There are dreadful punishments enacted against thieves; but it were much better to make such good provisions, by which every man might be put in a method how to live, and so to be preserved from the fatal necessity of stealing and dying for it.
When I was in prison, I was wrapped up in all those deep books. That Tolstoy crap - people shouldn't read that stuff.
I have been studying how I may compare This prison where I live unto the world; And, for because the world is populous, And here is not a creature but myself, I cannot do it. Yet I'll hammer it out.
If you strike at, imprison, or kill us, out of our prisons or graves we will still evoke a spirit that will thwart you, and perhaps, raise a force that will destroy you! We defy you! Do your worst!
Nor stony tower, nor walls of beaten brass, Nor airless dungeon, nor strong links of iron, Can be retentive to the strength of spirit; But life, being weary of these worldly bars, Never lacks power to dismiss itself.
The object of punishment is prevention from evil; it never can be made impulsive to good.
When is conduct a crime, and when is a crime not a crime? When Somebody Up There -- a monarch, a dictator, a Pope, a legislator -- so decrees.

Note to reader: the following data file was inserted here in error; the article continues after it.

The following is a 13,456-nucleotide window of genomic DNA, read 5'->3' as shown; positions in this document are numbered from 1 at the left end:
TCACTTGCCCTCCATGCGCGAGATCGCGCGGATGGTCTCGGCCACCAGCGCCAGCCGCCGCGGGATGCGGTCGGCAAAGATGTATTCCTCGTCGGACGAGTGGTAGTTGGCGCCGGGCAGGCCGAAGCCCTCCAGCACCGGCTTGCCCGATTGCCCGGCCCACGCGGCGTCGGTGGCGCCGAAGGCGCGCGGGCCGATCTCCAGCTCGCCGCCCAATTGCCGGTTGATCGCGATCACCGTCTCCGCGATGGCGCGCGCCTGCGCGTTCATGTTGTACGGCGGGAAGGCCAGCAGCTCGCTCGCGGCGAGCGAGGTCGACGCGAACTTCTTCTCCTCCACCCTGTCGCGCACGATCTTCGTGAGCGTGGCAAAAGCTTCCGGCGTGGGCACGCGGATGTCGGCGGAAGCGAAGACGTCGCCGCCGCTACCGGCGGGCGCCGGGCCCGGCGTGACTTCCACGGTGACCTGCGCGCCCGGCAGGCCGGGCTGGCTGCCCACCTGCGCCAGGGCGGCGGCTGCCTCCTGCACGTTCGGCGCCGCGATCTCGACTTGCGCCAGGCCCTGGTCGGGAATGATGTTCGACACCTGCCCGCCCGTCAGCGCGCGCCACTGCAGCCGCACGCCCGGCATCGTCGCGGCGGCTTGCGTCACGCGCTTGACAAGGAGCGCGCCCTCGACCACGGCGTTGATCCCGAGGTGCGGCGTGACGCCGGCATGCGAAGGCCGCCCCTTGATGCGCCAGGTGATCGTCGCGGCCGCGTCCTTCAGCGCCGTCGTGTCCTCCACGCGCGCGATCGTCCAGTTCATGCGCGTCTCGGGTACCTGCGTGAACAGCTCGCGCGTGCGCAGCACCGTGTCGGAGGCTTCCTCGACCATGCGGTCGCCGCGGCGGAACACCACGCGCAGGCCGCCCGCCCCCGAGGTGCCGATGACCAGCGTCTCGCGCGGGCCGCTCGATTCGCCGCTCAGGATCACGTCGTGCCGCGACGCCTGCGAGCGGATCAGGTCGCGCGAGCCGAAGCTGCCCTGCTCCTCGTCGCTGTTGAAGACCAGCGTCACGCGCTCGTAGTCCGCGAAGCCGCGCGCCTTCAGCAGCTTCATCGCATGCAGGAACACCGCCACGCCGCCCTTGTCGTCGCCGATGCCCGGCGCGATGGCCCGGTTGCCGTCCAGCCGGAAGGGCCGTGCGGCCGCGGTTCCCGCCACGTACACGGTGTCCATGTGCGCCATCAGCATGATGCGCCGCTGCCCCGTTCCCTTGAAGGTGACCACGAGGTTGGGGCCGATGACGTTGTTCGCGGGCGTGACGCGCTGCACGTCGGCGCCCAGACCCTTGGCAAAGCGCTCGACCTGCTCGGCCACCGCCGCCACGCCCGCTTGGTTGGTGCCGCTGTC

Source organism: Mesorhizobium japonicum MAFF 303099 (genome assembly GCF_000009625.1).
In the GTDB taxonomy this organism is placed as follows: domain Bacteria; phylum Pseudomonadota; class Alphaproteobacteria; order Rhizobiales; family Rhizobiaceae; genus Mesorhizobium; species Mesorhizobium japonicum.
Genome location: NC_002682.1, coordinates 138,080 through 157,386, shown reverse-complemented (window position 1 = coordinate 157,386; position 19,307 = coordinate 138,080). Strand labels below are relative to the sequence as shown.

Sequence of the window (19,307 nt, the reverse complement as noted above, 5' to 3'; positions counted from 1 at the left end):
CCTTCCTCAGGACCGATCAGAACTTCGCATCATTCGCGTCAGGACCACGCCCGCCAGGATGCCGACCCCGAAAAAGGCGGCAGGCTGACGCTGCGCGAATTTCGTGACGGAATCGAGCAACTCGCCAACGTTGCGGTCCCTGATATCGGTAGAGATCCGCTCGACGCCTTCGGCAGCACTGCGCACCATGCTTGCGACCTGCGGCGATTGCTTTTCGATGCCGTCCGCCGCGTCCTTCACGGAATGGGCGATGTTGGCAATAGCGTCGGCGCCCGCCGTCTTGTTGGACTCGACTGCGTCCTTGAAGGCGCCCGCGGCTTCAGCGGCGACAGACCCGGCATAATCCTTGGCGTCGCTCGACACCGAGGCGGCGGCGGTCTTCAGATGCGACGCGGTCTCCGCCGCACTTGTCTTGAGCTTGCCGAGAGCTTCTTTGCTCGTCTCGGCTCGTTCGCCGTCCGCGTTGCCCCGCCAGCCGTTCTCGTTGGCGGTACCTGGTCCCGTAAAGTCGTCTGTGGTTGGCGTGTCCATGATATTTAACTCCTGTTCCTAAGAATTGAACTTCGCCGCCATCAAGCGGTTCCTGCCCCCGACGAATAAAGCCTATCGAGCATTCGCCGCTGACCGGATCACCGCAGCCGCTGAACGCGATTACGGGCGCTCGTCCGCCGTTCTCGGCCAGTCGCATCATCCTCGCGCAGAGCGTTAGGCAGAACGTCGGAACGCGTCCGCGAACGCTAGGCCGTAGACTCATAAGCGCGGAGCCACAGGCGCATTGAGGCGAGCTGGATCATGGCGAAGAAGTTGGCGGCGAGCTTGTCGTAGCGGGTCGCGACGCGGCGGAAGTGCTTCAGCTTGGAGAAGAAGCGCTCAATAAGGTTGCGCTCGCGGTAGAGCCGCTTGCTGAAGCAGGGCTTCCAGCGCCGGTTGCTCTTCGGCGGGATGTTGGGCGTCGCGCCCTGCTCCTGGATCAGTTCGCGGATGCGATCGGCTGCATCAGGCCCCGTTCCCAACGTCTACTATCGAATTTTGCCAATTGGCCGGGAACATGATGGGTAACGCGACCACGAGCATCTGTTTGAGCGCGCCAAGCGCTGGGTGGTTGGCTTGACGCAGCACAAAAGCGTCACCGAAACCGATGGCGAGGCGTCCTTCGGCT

Women now have choices. They can be married, not married, have a job, not have a job, be married with children, unmarried with children. Men have the same choice we've always had: work, or prison.
By noiselessly going to a prison a civil-resister ensures a calm atmosphere.
I can tell you this on a stack of Bibles: prisons are archaic, brutal, unregenerative, overcrowded hell holes where the inmates are treated like animals with absolutely not one humane thought given to what they are going to do once they are released. You're an animal in a cage and you're treated like one.
Three hundred years ago a prisoner condemned to the Tower of London carved on the wall of his cell this sentiment to keep up his spirits during his long imprisonment: “It is not adversity that kills, but the impatience with which we bear adversity.”
You utter a vow, or forge a signature, and you may find yourself bound for life to a monastery, a woman, or prison.
Adversities such as being homeless and going to prison has made many people stronger.
The English laws punish vice; the Chinese laws do more, they reward virtue.
Crimes lead one into another; they who are capable of being forgers are capable of being incendiaries.
Virtue pardons the wicked, as the sandal-tree perfumes the axe which strikes it.
One man meets an infamous punishment for that crime which confers a diadem upon another.